This report provides a description of the development process, field testing, and psychometric properties of a student mathematics test designed to assess grades 3, 4, and 5 student abilities. The test was administered to 2,754 participating grade 3, 4, and 5 students in 55 schools located in 10 public school districts in Florida during spring 2016. Focused on number (including whole number and fractions), operations, and algebraic thinking, the student assessment was designed to serve as a baseline measure of student achievement in a randomized controlled trial evaluating the impact of a teacher professional development program called Cognitively Guided Instruction (CGI) on student learning., Schoen, R. C., Anderson, D., & Bauduin, C. (2018). Elementary mathematics student assessment: Measuring grade 3, 4, and 5 students’ performance in number (whole numbers and fractions), operations, and algebraic thinking in spring 2016. (Research Report No. 2018-26). Tallahassee, FL: Learning Systems Institute, Florida State University., 371-2355B-5C001, 371-2356B-6C001, and 371-2357B-7C004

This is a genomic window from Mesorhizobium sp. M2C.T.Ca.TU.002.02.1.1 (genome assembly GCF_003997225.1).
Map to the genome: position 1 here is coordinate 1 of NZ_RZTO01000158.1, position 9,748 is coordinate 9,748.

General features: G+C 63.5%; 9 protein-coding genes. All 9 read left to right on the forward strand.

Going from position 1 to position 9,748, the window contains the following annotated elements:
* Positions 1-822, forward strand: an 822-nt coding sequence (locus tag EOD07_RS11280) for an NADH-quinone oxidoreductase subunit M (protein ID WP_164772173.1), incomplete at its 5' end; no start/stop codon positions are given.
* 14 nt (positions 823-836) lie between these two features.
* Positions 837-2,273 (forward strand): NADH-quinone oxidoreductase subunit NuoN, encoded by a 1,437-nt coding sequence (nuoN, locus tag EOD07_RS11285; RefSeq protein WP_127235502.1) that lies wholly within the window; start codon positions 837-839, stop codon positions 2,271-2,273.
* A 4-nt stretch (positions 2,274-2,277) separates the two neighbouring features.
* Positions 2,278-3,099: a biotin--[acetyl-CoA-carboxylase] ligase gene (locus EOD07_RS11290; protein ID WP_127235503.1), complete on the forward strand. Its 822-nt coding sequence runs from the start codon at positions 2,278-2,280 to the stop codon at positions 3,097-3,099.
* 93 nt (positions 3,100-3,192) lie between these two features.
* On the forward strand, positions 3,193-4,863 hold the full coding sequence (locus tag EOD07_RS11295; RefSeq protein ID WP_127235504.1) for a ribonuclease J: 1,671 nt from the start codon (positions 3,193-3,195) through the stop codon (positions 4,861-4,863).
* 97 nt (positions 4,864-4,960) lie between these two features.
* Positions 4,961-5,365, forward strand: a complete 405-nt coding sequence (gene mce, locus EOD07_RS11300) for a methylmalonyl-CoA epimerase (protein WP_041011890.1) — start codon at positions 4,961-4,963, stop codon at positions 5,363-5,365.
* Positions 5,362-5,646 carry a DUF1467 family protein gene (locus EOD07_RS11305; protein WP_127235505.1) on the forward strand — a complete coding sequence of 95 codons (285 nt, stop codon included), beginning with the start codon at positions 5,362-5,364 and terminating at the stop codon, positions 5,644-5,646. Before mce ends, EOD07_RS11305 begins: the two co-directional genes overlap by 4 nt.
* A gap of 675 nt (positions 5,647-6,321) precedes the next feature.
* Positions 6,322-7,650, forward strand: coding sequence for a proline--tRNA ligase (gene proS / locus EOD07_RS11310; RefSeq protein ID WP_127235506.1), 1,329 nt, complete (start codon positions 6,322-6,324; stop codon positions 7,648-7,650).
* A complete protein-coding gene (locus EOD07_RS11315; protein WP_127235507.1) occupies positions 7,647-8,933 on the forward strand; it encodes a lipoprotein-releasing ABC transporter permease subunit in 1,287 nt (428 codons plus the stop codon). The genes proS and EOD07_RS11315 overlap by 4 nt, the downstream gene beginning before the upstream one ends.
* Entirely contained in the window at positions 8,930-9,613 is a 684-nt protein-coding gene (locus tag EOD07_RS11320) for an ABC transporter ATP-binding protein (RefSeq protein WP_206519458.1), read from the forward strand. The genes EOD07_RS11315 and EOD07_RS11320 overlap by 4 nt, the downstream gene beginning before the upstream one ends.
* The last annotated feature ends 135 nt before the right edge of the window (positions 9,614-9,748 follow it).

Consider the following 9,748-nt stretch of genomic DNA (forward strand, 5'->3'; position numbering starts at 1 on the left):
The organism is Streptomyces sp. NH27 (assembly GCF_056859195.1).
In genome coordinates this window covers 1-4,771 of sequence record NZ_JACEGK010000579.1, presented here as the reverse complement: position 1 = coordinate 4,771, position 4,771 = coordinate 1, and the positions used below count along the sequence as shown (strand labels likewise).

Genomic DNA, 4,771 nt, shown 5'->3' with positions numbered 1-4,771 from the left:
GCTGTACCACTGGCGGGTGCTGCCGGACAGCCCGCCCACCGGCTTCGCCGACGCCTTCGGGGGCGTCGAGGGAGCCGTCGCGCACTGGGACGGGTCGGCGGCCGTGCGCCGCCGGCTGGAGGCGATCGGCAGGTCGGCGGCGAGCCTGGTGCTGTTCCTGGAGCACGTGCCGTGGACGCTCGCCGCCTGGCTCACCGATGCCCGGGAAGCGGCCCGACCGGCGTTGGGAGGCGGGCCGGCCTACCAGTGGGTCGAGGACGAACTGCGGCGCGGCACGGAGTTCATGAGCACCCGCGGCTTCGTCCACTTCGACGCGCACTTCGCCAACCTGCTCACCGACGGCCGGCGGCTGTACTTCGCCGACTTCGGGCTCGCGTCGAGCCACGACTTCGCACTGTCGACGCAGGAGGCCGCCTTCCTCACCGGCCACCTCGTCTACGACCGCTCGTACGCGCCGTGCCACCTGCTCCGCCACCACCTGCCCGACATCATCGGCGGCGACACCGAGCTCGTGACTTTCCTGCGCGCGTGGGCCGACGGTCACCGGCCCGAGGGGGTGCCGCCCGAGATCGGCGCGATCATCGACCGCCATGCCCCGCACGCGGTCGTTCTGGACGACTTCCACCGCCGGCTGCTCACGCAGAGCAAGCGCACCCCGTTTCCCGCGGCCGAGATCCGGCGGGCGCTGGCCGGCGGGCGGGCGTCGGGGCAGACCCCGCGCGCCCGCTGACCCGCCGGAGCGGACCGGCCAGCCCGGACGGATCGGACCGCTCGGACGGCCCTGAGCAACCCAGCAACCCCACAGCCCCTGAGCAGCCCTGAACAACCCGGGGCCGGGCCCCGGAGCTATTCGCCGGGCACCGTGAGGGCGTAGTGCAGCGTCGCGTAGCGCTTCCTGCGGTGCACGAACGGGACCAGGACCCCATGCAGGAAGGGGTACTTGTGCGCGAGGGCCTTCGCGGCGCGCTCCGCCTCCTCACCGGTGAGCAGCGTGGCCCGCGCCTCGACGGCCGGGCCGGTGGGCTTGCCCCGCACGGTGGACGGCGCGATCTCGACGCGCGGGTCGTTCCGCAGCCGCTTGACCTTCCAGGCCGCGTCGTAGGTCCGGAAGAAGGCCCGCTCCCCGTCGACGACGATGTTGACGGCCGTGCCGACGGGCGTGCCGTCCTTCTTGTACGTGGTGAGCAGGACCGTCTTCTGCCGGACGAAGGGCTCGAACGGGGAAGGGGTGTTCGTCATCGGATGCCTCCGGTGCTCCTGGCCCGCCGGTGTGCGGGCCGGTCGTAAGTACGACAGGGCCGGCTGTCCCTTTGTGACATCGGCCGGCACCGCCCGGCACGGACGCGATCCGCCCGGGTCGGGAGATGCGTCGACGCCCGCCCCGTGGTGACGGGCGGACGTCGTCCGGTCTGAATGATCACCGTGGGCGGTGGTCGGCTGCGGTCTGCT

Evaluation of the Florida Tax Credit Scholarship Program Participation, Compliance and Test Scores in 2016-17
Evaluation of the Florida Tax Credit Scholarship Program Participation, Compliance and Test Scores in 2016-17